Sorry, I didn't read all the responses, but my son's daycare said that they needed a vision and hearing check on file I believe it was at 4. This is also covered at the 4 year old check so unless you have any other reasons to believe it needs to be checked prior I wouldn't worry before then. If they aren't in daycare, then I wouldn't worry till they start school.

If your pediatrician hasn't suggested a problem, your child can likely get a regular vision screening at his/her well checks, probably starting at age 4 or 5 (before starting school). Unless those don't go well, or incase your doctor doesn't offer that (mine does, so I can only guess others would as well) your child may never need to see an ophthalmologist!

P. (mom with three boys plus a husband)

That's a question to ask the dr. on his next visit. The dr. can perform a basic test, enough to know if there is a potential problem and can advise you if a trip to a specialist is in order. At 14 months, why don't you try a few simple tests or directing his attention to specific things and see his reaction. The same goes for hearing.

My daughter just had her first vision screening at the pediatrician's office. It occured during her 4 year old well baby check. Unless there is some concern, my pediatrician said that testing before the age of 4 doesn't give any conclusive results. The child needs to be able to recognize the symbols and respond to what they are seeing for the doctor to get an accurate representation of their vision. He said they are about 4 when their vision is first stable/clear enough to determine if there are any problems. Hope this helps!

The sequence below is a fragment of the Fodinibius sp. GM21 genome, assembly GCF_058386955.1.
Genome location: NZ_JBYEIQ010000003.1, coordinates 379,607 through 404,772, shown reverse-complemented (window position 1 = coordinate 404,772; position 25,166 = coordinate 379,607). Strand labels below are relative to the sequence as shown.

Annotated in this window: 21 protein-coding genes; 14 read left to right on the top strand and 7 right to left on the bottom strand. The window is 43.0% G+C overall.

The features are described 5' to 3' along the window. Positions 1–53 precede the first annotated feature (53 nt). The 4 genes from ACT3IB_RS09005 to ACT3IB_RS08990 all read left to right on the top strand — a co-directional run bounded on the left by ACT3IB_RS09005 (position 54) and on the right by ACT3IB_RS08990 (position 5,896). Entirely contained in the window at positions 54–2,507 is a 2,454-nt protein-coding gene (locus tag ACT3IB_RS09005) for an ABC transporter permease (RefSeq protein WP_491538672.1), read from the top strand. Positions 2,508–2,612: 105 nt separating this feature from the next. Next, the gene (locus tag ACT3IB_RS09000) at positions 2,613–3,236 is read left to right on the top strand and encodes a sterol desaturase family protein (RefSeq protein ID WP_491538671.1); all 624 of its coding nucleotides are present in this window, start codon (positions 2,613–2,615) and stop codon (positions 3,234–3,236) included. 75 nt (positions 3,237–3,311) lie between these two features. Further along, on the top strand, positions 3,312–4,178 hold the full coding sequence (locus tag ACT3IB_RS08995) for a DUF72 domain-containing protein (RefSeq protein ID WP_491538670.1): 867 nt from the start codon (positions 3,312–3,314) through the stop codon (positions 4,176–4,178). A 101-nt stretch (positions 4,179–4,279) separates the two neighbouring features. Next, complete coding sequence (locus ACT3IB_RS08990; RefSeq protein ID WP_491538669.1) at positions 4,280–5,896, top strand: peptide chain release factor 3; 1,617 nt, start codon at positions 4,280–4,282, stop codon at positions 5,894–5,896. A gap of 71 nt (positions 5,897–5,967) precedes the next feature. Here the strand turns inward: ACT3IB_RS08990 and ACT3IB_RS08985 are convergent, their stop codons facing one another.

My ped starts the eye chart at age 4. I suppose she'd probably do more earlier if you suspected a problem. As a baby, I think she did check to see if she was tracking objects.

Take them to an eye doctor before age 1 or earlier if you suspect something, but at least age 1, because there are some eye problems that can not be corrected if left to long. My son has a 6 month old he has taken already, because of a co-worker who has an toddler that could have been better off if taken sooner. Find an eye doctor that has a device that can read the eyes vision, my eye doctor has one, what it does is take a picture of your eye and it is very accurate with the eye vision test you are used to.
Also, I know someone that had twins and the mom would ask the baby doctor about one of the twin that she did not think the baby can see. While the doctor just did not agree with the parents, thank goodness the parent went somewhere else because the baby is legal blind.
I also, have a friend that was in the 5th grade before his parents got his eyes checked and guess what he could not even see what was written on the blackboard and for the first time he saw the leaves on tress, therefore he always needed glasses since birth.
There are pediatric eye doctor, find one.